• Avoid Emotional Spending Before it Wrecks Your Budget •
It’s not uncommon to shell out a significant amount during the holiday season — in fact, the average American is predicted to spend $1,463 this year (versus $1,387 in 2020) on holiday shopping, according to a recent study from Deloitte.
Whether you’ve already started your holiday shopping or typically wait until the last minute, you can help temper some of those impulse buys and head into the new year without derailing your financial goals.
Here are some ways to help keep impulse buys at bay this holiday season:
Make it Harder to Shop
Thanks to technology, we can now shop 24 hours a day, 7 days a week. This access can sometimes make it difficult to control spending. To help fight any impulse holiday purchases, try setting up a few “obstacles”:
- Delete any shopping apps from your phone. As they say, out of sight, out of mind.
- Erase credit card information saved in website and app profiles. Not only will this help protect your sensitive information, you’ll be less inclined to buy when required to walk across the room for a wallet.
- Even if just temporarily, unsubscribe from promotional retail emails. These can lead to a number of impulse purchases you wouldn’t otherwise make.
Impose A 24-Hour Wait Period
Before making a purchase, allow yourself 24 hours to think it over. Leave the item in your online cart and then walk away from your computer or phone. Ask yourself if this item is something you truly require or if it could put your bigger financial goals in jeopardy.
After 24 hours, if you still need it and can afford it, consider making the purchase. At this point, you’ll have taken the impulse component out of it and hopefully made a thoughtful and informed purchase.
Allow Yourself Some Healthy Spending
You can’t expect to never buy anything for fun. As with anything else, if you limit too extremely, you’re likely to set yourself up for failure. Therefore, when planning your holiday purchases, it’s a good idea to allow flexibility for an occasional splurge or “fun” purchase.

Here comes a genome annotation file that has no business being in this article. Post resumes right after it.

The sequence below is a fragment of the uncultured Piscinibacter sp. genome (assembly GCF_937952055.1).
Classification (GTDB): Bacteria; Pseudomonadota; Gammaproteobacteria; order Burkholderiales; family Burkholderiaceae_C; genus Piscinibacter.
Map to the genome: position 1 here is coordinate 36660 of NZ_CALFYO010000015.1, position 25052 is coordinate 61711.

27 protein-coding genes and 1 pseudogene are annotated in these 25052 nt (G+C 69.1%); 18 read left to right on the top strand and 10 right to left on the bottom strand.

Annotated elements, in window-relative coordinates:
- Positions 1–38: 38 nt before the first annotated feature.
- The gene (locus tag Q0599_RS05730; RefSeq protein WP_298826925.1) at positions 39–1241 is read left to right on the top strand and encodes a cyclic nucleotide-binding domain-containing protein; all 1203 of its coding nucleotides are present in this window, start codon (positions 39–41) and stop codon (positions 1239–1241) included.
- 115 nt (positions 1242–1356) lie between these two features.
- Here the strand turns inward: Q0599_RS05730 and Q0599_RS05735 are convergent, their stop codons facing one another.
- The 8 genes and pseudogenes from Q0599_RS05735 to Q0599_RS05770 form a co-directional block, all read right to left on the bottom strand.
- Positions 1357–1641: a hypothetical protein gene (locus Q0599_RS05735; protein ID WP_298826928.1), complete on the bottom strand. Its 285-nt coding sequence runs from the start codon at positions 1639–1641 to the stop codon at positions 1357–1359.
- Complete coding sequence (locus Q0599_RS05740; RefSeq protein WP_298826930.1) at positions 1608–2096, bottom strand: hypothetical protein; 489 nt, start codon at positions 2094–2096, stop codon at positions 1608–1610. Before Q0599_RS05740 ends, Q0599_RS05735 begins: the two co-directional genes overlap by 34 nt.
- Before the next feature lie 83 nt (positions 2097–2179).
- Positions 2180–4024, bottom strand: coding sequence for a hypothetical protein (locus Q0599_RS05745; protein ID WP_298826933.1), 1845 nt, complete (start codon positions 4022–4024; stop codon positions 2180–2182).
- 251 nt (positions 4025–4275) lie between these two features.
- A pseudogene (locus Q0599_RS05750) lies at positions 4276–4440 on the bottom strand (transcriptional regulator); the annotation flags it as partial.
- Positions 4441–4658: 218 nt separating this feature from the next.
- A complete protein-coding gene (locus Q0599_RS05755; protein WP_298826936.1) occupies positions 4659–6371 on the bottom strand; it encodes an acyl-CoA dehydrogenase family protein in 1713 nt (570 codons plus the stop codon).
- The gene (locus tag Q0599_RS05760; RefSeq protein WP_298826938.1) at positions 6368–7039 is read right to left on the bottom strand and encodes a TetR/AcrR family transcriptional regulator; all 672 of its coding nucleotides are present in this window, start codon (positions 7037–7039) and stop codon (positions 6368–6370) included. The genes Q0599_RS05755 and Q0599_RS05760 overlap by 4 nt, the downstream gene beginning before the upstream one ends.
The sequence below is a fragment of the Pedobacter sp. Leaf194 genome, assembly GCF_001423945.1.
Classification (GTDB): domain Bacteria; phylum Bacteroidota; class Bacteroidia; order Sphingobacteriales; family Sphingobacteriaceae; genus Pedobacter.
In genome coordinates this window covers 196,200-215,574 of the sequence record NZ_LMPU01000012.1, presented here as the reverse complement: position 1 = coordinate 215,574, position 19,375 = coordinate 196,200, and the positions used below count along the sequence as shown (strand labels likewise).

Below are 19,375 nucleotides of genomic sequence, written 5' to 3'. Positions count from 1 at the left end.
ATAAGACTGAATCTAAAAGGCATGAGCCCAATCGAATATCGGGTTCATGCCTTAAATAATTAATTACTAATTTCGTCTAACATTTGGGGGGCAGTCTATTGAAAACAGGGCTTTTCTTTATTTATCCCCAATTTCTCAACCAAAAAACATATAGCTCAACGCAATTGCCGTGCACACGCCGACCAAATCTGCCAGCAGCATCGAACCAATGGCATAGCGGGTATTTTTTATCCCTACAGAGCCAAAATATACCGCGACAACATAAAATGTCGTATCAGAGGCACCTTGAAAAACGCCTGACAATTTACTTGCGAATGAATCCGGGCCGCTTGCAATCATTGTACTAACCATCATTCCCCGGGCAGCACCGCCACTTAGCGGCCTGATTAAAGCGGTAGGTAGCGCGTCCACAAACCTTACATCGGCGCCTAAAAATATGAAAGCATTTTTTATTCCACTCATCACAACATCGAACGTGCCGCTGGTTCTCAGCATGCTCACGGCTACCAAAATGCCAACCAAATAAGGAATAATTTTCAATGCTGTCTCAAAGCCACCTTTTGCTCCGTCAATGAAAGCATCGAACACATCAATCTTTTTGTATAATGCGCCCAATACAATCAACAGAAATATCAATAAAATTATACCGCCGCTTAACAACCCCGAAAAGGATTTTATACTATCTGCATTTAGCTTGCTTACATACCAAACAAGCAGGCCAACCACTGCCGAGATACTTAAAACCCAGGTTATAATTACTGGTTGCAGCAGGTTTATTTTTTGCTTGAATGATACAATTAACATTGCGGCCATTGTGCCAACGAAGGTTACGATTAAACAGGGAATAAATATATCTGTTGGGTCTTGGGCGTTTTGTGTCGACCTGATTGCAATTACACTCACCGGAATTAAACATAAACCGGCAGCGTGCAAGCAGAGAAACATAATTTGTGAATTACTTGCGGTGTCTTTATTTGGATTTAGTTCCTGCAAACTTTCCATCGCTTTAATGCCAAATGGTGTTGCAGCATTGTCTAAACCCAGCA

Being too restrictive with spending will not only discourage you from following through on your financial goals but also make it easier to revert to unhealthy spending habits. However, allowing a splurge can help feel some of the excitement of impulse buys without any of the financial damage.
Keep the End in Mind
Do you have financial goals that you’re trying to accomplish in the long term? Reminding yourself of how important these goals are to your future can help control some of those holiday impulse buys. After all, would you want to derail your dream home purchase because of something you may not truly need?
If you are in the process of accumulating a down payment, setting up a direct deposit to route a part of your paycheck to a savings account could help boost your house fund. If the money isn’t as easily accessible to spend, you’re less likely to make an impulse purchase.
The Bottom Line
It’s important to stay on track with holiday spending, especially if you’re in the market for a new home in the new year. Reali has different solutions such as Cash Offer to help you buy with confidence.
About The Author
Portia's clients all have a similar story. She feels like a friend and most likely you met her at the kitchen table or huddled up in the living room. Her personable nature and easy going approach attract sellers and buyers alike, in what can be a stressful and emotionally charged experience. An experienced REALTOR® with 15 years experience, she is just as excited about real estate today as she was with her first transaction. Portia remains ever-committed to helping her clients find their place in the world and helping busy people navigate this crazy real estate market like a pro.